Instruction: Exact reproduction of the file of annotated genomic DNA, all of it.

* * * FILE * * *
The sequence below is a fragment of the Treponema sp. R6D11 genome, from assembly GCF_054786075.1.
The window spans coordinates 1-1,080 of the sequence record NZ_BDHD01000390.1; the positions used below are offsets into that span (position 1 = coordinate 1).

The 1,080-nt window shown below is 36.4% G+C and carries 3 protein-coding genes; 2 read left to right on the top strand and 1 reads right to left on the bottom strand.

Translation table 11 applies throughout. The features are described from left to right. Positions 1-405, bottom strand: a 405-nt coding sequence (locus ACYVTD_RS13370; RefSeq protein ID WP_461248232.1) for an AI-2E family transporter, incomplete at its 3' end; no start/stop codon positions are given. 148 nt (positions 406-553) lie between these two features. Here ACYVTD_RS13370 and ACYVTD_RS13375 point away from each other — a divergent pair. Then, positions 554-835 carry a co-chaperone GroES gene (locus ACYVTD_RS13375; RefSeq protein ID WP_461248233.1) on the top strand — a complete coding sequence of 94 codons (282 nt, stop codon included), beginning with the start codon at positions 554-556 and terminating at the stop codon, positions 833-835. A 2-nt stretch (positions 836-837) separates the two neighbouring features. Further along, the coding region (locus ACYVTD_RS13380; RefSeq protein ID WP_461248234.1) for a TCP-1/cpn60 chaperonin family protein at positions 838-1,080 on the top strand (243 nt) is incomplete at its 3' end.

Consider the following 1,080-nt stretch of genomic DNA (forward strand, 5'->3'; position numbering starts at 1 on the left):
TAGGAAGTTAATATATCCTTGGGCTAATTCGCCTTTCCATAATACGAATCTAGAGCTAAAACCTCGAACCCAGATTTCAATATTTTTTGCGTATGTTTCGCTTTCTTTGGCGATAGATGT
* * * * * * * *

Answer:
The sequence below is a fragment of the Treponema sp. R6D11 genome, from assembly GCF_054786075.1.
The window spans coordinates 1-1,080 of the sequence record NZ_BDHD01000390.1; the positions used below are offsets into that span (position 1 = coordinate 1).

The 1,080-nt window shown below is 36.4% G+C and carries 3 protein-coding genes; 2 read left to right on the top strand and 1 reads right to left on the bottom strand.

Translation table 11 applies throughout. The features are described from left to right. Positions 1-405, bottom strand: a 405-nt coding sequence (locus ACYVTD_RS13370; RefSeq protein ID WP_461248232.1) for an AI-2E family transporter, incomplete at its 3' end; no start/stop codon positions are given. 148 nt (positions 406-553) lie between these two features. Here ACYVTD_RS13370 and ACYVTD_RS13375 point away from each other — a divergent pair. Then, positions 554-835 carry a co-chaperone GroES gene (locus ACYVTD_RS13375; RefSeq protein ID WP_461248233.1) on the top strand — a complete coding sequence of 94 codons (282 nt, stop codon included), beginning with the start codon at positions 554-556 and terminating at the stop codon, positions 833-835. A 2-nt stretch (positions 836-837) separates the two neighbouring features. Further along, the coding region (locus ACYVTD_RS13380; RefSeq protein ID WP_461248234.1) for a TCP-1/cpn60 chaperonin family protein at positions 838-1,080 on the top strand (243 nt) is incomplete at its 3' end.

Consider the following 1,080-nt stretch of genomic DNA (forward strand, 5'->3'; position numbering starts at 1 on the left):
TAGGAAGTTAATATATCCTTGGGCTAATTCGCCTTTCCATAATACGAATCTAGAGCTAAAACCTCGAACCCAGATTTCAATATTTTTTGCGTATGTTTCGCTTTCTTTGGCGATAGATGT